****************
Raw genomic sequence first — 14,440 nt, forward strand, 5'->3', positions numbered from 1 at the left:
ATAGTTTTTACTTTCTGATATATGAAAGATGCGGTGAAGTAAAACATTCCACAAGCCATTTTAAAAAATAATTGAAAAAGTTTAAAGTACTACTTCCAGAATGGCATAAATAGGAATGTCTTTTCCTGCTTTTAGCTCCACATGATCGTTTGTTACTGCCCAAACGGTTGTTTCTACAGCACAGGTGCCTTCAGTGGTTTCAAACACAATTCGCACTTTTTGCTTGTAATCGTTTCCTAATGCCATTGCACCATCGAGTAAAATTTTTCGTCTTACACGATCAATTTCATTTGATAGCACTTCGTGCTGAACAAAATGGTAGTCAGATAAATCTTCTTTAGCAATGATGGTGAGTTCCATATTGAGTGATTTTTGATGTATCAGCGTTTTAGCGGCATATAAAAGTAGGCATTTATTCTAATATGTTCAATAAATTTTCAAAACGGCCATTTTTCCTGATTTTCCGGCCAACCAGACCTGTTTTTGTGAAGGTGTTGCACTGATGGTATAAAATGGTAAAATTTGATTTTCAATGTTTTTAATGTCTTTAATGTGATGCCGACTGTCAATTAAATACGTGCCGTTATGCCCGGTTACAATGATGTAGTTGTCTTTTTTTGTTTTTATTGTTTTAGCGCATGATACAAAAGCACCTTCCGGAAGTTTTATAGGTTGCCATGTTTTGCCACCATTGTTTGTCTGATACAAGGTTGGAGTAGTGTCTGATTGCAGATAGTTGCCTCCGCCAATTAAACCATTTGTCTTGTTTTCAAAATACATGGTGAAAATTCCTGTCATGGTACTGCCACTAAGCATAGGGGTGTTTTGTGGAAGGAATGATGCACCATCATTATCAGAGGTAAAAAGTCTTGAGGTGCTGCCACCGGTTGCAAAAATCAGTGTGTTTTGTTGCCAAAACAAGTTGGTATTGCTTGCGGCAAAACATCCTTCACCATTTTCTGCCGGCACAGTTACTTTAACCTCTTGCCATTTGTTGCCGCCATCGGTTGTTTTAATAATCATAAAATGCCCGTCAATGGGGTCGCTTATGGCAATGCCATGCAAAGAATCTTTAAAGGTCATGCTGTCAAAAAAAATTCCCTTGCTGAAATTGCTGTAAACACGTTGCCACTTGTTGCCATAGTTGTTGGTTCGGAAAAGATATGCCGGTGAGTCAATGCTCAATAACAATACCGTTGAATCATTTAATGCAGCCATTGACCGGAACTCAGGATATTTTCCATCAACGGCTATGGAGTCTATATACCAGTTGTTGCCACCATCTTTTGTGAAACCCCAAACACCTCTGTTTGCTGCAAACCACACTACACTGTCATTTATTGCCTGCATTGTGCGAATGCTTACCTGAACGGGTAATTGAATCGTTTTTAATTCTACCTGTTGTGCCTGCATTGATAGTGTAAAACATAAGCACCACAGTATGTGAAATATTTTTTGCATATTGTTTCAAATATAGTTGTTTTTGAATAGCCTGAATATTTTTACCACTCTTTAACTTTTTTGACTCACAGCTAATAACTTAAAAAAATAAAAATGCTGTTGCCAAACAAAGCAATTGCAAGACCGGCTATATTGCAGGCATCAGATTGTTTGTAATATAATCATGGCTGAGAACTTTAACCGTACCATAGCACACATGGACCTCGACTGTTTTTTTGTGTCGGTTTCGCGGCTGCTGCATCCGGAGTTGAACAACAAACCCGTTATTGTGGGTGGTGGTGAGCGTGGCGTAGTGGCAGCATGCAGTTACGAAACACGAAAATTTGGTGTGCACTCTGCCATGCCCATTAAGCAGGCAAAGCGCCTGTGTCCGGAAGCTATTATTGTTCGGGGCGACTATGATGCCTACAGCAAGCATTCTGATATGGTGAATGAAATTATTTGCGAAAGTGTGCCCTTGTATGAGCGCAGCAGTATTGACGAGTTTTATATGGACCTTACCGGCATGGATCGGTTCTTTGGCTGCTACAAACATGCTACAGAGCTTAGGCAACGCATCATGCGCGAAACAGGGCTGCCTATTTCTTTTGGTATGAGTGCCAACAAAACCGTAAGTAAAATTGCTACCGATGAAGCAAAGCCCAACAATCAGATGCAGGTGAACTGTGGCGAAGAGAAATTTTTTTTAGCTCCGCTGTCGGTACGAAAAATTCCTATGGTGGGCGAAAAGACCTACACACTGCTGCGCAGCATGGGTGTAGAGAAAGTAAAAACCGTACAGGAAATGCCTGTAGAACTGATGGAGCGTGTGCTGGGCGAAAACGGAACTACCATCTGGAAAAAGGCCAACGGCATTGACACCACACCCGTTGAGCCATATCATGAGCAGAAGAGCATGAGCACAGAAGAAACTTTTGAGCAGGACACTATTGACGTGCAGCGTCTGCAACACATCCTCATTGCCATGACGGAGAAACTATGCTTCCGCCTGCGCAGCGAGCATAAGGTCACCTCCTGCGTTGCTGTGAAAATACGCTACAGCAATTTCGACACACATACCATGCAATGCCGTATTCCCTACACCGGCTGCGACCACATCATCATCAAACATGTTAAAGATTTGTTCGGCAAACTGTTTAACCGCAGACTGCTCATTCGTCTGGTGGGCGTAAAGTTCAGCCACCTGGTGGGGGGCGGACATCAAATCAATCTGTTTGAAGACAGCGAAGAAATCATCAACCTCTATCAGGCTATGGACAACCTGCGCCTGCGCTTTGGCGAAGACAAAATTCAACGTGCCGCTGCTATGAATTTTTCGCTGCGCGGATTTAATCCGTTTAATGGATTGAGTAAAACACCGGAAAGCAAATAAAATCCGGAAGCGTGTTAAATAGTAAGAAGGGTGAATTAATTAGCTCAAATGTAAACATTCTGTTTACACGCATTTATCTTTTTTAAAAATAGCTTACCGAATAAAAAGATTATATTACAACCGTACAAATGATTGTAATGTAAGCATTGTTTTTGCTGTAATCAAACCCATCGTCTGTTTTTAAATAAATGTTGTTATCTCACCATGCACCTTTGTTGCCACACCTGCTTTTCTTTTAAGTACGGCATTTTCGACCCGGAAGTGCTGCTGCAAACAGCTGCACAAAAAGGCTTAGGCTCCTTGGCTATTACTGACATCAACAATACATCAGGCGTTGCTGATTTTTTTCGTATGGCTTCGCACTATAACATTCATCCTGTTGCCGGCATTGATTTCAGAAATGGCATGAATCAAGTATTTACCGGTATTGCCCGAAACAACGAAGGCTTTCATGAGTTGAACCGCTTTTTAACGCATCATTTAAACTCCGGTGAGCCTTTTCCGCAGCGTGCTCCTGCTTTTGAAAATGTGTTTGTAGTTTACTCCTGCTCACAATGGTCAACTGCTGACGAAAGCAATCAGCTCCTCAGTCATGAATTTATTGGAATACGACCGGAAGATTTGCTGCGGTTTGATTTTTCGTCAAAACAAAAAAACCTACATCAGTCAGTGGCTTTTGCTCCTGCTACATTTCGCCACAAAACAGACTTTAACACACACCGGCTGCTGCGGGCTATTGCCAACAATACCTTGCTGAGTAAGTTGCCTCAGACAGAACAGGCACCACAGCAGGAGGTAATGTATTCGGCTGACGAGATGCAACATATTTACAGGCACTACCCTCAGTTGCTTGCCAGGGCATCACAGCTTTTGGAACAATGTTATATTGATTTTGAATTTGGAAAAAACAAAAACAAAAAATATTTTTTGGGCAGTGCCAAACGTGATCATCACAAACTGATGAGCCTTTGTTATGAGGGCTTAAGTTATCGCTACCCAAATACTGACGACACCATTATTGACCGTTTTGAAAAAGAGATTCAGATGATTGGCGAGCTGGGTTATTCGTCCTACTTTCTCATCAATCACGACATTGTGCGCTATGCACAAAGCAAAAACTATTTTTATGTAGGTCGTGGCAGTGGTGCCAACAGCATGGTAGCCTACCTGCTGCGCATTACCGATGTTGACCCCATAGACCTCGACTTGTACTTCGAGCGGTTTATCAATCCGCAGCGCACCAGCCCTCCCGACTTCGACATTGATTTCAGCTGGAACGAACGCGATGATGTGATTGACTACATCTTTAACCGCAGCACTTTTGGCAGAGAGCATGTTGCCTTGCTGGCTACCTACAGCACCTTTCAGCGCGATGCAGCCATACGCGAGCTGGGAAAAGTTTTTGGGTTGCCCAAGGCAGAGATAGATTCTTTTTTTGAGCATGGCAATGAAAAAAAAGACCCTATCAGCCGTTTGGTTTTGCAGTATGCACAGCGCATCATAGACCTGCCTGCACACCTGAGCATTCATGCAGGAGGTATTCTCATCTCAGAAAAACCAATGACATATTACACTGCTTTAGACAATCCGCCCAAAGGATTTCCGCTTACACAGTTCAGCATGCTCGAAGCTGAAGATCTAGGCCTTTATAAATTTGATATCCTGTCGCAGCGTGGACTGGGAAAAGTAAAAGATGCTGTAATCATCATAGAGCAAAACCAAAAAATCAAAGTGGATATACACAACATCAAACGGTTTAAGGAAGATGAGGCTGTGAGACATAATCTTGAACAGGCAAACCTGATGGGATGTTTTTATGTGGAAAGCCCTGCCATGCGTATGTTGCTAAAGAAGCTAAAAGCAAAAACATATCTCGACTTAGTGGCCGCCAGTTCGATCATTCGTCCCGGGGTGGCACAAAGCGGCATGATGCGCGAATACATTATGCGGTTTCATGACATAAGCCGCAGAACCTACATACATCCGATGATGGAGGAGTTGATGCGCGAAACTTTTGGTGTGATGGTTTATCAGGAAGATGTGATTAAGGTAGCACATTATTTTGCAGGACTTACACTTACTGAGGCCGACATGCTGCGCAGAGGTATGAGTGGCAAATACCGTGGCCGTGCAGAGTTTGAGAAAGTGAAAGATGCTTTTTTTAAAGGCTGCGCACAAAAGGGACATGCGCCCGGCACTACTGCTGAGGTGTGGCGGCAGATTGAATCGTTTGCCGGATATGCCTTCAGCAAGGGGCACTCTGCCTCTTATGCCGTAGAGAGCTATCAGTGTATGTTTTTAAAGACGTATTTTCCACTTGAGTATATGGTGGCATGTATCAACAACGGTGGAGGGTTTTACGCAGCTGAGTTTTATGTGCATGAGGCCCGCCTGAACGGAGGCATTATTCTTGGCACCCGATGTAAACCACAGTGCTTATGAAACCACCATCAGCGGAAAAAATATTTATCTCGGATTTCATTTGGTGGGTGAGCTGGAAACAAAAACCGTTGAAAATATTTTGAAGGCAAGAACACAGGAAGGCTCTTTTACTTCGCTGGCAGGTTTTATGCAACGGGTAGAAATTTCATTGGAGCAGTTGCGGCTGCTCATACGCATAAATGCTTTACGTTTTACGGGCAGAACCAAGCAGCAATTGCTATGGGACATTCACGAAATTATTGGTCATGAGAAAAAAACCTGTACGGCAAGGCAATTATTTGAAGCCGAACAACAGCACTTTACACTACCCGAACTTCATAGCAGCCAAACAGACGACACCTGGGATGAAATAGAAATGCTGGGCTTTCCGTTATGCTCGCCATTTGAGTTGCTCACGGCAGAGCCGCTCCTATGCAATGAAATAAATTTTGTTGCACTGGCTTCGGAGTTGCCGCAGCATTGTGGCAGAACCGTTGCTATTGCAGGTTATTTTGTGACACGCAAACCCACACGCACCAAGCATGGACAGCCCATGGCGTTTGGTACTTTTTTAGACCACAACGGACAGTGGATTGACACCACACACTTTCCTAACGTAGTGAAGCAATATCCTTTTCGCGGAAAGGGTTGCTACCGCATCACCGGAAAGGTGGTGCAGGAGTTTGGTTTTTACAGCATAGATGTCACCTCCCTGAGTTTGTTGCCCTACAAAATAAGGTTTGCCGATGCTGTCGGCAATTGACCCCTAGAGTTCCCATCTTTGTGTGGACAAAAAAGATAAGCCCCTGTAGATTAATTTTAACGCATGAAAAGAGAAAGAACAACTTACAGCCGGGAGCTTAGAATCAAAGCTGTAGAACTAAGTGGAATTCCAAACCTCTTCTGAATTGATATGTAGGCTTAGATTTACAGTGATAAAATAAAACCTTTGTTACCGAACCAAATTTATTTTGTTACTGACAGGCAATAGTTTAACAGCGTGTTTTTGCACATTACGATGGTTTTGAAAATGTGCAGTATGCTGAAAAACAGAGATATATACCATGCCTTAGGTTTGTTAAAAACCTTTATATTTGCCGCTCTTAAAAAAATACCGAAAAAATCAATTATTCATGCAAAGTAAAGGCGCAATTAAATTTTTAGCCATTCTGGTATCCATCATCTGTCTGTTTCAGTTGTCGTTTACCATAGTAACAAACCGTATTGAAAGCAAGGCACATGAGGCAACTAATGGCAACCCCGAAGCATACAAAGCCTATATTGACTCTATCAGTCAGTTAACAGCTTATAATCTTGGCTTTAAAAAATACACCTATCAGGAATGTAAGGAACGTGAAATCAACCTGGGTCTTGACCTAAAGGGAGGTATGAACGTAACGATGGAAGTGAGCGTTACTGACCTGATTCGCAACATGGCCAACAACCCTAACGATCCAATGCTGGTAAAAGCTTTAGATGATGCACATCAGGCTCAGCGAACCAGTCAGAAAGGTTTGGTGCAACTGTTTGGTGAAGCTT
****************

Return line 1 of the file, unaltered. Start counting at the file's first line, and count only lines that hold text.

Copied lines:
Raw genomic sequence first — 14,440 nt, forward strand, 5'->3', positions numbered from 1 at the left: